Judges acquit more often than juries. Some say a bench trial only makes sense when a jury could be swayed by emotion for the victim, overwhelmed by technical evidence or confused by complicated legal instructions.
    If you have a case where you know the law and the facts are on your side but you have complicated issues and you don't know if it's going to get through to the jury clearly, you might want to consider a judge.
    In a bench trial, a judge acts as the sole finder of the facts, removing the possibility of disagreements encountered by a 12-person jury...... an attorney looks at whether a judge is "pro-defense or pro-government".

  2. Jack,

    I wanted to bring to your attention to an excellent article prepared by California tax lawyer Robert Horwitz on the topic. It is published in the California Journal of tax litigation. Robert is a former attorney from the DOJ tax division, years ago and a very good technical lawyer. The citation to the article and where it can be found is set out below, along with a couple excerpts from his article. It is in the member section for California tax lawyers.


    Litigating the FBAR Penalty in District Court and the Court of Federal Claims.

    Robert Horwitz24

    As a result of the IRS's campaign against taxpayers who hide assets overseas and fail to report income from offshore accounts, the longdormant FBAR penalty has become a potent weapon in the IRS's arsenal. IRS agents examining taxpayers who made quiet disclosures or failed to report income from offshore accounts have been told to be "aggressive,"25 leading to the assertion of one or more 50% willfulness penalties under 31 USC §5321(a)(5)(C).26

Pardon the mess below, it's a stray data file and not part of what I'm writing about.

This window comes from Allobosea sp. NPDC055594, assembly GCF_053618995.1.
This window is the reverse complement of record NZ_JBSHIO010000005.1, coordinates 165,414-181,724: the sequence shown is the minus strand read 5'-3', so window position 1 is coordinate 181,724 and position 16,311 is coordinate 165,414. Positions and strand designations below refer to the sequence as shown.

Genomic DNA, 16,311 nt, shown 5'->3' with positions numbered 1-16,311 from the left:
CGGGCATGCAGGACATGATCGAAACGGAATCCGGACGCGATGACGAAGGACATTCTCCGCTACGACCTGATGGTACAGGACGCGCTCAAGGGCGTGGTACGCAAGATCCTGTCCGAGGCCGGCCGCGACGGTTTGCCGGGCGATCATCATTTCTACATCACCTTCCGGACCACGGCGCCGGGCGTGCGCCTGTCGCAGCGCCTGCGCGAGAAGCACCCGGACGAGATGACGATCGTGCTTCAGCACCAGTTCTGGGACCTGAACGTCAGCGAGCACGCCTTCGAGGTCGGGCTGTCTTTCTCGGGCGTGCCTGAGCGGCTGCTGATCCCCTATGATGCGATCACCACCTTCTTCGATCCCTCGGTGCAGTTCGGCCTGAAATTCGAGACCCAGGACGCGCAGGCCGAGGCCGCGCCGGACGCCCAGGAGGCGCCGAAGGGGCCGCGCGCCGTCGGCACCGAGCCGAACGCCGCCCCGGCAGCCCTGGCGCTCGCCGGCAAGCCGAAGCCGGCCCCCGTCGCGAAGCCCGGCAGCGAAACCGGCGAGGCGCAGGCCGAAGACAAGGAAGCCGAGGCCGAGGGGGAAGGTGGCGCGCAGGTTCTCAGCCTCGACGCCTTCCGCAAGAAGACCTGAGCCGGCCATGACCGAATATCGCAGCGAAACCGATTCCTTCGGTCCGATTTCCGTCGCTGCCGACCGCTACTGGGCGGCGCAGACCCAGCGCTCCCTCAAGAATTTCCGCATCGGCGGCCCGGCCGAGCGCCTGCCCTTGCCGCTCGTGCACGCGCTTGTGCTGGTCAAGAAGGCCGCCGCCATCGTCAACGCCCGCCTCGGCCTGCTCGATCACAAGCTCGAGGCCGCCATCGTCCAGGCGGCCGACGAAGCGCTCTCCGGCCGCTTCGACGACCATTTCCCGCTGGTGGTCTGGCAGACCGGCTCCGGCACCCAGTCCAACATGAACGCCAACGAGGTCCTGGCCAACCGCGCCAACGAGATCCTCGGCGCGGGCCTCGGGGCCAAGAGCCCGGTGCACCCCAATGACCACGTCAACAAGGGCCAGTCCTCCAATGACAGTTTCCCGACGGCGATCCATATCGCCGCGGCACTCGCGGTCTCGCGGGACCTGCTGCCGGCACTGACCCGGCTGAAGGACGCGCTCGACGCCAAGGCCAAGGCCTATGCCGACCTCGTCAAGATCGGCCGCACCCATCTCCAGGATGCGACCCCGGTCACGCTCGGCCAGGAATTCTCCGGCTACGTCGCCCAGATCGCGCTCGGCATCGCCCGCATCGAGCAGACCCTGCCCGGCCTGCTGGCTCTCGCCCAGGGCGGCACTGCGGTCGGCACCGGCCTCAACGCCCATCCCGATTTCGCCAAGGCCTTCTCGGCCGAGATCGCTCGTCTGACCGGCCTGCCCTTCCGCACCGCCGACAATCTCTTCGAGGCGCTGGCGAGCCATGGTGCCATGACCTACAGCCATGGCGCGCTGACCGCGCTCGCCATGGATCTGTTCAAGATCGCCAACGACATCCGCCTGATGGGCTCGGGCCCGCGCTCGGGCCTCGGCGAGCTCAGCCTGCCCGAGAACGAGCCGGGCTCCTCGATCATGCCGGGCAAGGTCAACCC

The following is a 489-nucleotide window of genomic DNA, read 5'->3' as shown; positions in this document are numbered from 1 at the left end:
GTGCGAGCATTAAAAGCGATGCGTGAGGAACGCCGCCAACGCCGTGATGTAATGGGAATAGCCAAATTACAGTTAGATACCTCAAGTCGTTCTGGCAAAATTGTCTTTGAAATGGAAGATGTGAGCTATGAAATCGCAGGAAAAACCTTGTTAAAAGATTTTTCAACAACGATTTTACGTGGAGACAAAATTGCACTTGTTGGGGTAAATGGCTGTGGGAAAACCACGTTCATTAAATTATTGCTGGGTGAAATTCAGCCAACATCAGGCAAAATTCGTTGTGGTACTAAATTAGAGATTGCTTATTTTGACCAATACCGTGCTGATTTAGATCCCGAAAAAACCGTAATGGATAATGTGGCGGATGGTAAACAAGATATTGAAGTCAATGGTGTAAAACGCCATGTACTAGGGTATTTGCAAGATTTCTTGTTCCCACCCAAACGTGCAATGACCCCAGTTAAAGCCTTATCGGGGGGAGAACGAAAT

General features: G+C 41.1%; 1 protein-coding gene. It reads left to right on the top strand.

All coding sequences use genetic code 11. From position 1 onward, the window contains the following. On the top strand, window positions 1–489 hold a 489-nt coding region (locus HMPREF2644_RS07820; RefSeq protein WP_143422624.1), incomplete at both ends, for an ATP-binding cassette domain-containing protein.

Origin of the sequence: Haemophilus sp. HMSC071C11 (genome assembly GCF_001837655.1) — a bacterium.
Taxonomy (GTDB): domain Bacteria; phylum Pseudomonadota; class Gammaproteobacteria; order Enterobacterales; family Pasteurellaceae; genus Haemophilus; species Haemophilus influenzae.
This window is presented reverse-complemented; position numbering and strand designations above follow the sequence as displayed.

Because the Flora rule does not apply to nontax cases, a person against whom an FBAR penalty is assessed can pay a small portion of the assessment. Because there are no statutory or regulatory prerequisites for maintaining an action to recover the payment, there is no need to file a refund claim. The period of limitations for bringing an action under the Tucker Act and the Little Tucker Act is six years after the right of action accrues.44 There is no right to a jury trial in the Court of Federal Claims. There is also no right to a jury trial for an action to recover money from the Federal government.45 A person is entitled to a jury trial in an action by the Government to impose liability for a civil penalty.46 Thus, if an action is brought in district court to recover $10,000 or less paid towards a FBAR penalty and the government counterclaims for the unpaid balance, the plaintiff can demand trial by jury.

  3. Michael J. MillerMarch 17, 2014 at 7:25 AM

    Interesting that agents have been "told to be "aggressive'" in offshore cases involving QDs. I would think they have a responsibility to be fair, and that a taxpayer who declines to participate in OVDI/P should be entitled to the same consideration of his arguments as one who participates and opts out. It's very troubling if the standard is not the same.